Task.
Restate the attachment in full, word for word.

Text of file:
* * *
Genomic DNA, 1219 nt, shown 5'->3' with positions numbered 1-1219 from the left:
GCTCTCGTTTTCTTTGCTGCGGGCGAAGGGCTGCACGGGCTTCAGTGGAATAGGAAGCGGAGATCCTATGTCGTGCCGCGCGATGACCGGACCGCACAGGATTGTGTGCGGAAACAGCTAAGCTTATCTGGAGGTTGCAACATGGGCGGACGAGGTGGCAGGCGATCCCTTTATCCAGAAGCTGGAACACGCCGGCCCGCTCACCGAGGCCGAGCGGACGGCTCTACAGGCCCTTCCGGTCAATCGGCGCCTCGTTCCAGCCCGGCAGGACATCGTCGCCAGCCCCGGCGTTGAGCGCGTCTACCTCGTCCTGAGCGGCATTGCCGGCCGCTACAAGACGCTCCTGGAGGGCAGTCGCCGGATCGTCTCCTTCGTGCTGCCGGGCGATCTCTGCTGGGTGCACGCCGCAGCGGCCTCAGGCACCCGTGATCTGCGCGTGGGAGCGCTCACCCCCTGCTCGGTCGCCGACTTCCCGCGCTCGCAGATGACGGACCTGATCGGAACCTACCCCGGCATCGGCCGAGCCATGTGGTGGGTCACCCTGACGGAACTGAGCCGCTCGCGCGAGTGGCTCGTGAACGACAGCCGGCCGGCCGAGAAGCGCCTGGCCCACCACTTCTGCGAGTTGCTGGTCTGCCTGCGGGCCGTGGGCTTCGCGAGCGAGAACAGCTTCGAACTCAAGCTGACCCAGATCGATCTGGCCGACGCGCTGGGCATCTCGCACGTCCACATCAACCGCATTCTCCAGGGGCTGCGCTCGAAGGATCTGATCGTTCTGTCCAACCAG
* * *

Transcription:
Genomic DNA, 1219 nt, shown 5'->3' with positions numbered 1-1219 from the left:
GCTCTCGTTTTCTTTGCTGCGGGCGAAGGGCTGCACGGGCTTCAGTGGAATAGGAAGCGGAGATCCTATGTCGTGCCGCGCGATGACCGGACCGCACAGGATTGTGTGCGGAAACAGCTAAGCTTATCTGGAGGTTGCAACATGGGCGGACGAGGTGGCAGGCGATCCCTTTATCCAGAAGCTGGAACACGCCGGCCCGCTCACCGAGGCCGAGCGGACGGCTCTACAGGCCCTTCCGGTCAATCGGCGCCTCGTTCCAGCCCGGCAGGACATCGTCGCCAGCCCCGGCGTTGAGCGCGTCTACCTCGTCCTGAGCGGCATTGCCGGCCGCTACAAGACGCTCCTGGAGGGCAGTCGCCGGATCGTCTCCTTCGTGCTGCCGGGCGATCTCTGCTGGGTGCACGCCGCAGCGGCCTCAGGCACCCGTGATCTGCGCGTGGGAGCGCTCACCCCCTGCTCGGTCGCCGACTTCCCGCGCTCGCAGATGACGGACCTGATCGGAACCTACCCCGGCATCGGCCGAGCCATGTGGTGGGTCACCCTGACGGAACTGAGCCGCTCGCGCGAGTGGCTCGTGAACGACAGCCGGCCGGCCGAGAAGCGCCTGGCCCACCACTTCTGCGAGTTGCTGGTCTGCCTGCGGGCCGTGGGCTTCGCGAGCGAGAACAGCTTCGAACTCAAGCTGACCCAGATCGATCTGGCCGACGCGCTGGGCATCTCGCACGTCCACATCAACCGCATTCTCCAGGGGCTGCGCTCGAAGGATCTGATCGTTCTGTCCAACCAG